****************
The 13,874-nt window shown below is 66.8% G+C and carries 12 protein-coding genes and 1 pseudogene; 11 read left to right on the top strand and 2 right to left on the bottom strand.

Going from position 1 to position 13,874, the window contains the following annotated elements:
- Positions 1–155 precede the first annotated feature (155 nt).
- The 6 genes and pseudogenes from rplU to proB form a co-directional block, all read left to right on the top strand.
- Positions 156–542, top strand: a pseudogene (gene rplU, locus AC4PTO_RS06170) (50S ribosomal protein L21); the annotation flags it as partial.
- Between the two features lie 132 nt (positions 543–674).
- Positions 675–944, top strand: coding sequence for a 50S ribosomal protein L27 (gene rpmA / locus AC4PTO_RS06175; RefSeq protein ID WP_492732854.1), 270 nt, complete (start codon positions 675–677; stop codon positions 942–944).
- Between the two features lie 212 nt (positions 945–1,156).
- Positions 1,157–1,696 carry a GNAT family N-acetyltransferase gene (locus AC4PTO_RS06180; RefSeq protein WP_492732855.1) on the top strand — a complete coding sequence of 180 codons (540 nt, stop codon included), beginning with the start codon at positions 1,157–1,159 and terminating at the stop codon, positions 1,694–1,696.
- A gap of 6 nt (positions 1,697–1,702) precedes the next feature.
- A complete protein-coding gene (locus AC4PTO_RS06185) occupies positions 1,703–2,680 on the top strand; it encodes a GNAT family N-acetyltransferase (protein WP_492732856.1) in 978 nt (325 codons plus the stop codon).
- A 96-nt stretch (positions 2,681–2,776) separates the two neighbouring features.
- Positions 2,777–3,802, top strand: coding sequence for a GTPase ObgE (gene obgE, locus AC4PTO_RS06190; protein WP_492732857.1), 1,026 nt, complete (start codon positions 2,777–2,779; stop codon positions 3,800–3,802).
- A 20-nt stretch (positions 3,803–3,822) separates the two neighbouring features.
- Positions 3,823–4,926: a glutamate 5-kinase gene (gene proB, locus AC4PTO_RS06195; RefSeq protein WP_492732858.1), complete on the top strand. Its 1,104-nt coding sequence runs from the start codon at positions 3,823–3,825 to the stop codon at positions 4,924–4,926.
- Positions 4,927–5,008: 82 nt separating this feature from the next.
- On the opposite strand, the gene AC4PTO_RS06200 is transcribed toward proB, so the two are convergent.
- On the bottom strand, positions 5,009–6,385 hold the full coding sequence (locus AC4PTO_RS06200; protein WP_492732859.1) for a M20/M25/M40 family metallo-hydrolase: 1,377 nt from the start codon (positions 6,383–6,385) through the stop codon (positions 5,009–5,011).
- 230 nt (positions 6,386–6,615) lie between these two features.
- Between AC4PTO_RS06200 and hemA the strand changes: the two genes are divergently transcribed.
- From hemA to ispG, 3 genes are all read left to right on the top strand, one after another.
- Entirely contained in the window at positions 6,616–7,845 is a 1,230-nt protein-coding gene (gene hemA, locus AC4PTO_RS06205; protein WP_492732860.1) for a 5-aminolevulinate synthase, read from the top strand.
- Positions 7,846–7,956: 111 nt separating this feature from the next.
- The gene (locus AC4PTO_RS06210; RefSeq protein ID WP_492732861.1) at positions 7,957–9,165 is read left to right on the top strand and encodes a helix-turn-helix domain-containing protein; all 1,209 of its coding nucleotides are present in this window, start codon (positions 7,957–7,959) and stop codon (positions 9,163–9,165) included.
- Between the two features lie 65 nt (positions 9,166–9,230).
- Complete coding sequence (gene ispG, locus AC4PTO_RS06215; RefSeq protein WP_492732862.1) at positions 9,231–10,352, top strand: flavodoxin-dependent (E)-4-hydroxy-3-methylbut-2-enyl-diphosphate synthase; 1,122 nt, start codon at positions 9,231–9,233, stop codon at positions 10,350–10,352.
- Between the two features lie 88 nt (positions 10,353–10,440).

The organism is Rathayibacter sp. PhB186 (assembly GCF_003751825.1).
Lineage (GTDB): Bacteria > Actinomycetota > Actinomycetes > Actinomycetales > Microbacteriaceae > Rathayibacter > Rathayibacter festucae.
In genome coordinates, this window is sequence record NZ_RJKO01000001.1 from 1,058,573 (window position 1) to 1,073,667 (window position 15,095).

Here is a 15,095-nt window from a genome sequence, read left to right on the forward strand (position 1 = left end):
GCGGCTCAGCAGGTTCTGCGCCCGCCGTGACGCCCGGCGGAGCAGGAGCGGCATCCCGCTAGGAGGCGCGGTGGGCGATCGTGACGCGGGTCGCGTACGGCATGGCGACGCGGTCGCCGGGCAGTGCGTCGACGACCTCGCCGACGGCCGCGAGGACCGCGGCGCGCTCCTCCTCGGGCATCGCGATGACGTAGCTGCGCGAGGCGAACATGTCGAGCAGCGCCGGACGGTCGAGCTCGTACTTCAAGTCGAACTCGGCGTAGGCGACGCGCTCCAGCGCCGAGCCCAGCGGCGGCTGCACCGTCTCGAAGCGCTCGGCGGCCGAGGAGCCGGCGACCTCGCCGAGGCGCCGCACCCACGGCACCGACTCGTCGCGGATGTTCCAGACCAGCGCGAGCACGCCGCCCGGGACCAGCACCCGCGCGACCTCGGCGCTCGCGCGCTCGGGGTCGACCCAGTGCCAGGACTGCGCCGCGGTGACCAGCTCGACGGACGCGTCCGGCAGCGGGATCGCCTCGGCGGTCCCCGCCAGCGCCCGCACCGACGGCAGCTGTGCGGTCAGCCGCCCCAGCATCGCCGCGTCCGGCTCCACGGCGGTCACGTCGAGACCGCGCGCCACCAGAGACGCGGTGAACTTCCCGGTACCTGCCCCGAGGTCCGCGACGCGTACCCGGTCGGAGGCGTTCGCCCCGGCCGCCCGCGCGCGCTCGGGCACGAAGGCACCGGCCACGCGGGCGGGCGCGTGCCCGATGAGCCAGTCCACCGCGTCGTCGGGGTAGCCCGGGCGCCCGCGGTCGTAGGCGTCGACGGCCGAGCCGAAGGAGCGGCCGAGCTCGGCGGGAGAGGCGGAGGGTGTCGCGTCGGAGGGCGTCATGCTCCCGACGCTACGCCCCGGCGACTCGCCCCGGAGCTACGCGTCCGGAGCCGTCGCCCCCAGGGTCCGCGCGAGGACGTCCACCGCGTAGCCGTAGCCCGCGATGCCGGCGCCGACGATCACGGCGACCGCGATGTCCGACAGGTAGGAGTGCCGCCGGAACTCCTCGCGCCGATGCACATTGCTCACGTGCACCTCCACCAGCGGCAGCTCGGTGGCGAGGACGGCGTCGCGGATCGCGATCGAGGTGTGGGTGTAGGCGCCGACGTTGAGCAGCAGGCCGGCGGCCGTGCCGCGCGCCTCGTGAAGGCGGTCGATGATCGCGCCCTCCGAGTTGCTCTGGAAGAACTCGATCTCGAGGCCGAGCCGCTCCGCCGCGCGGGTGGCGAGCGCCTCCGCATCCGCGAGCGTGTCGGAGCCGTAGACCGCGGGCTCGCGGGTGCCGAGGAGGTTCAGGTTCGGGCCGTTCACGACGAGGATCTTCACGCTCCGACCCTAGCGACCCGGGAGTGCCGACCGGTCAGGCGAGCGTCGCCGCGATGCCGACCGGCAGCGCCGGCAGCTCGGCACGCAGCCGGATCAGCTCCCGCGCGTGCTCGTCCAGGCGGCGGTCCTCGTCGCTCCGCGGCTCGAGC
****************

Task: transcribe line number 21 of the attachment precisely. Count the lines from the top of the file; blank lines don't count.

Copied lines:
- From hemA to ispG, 3 genes are all read left to right on the top strand, one after another.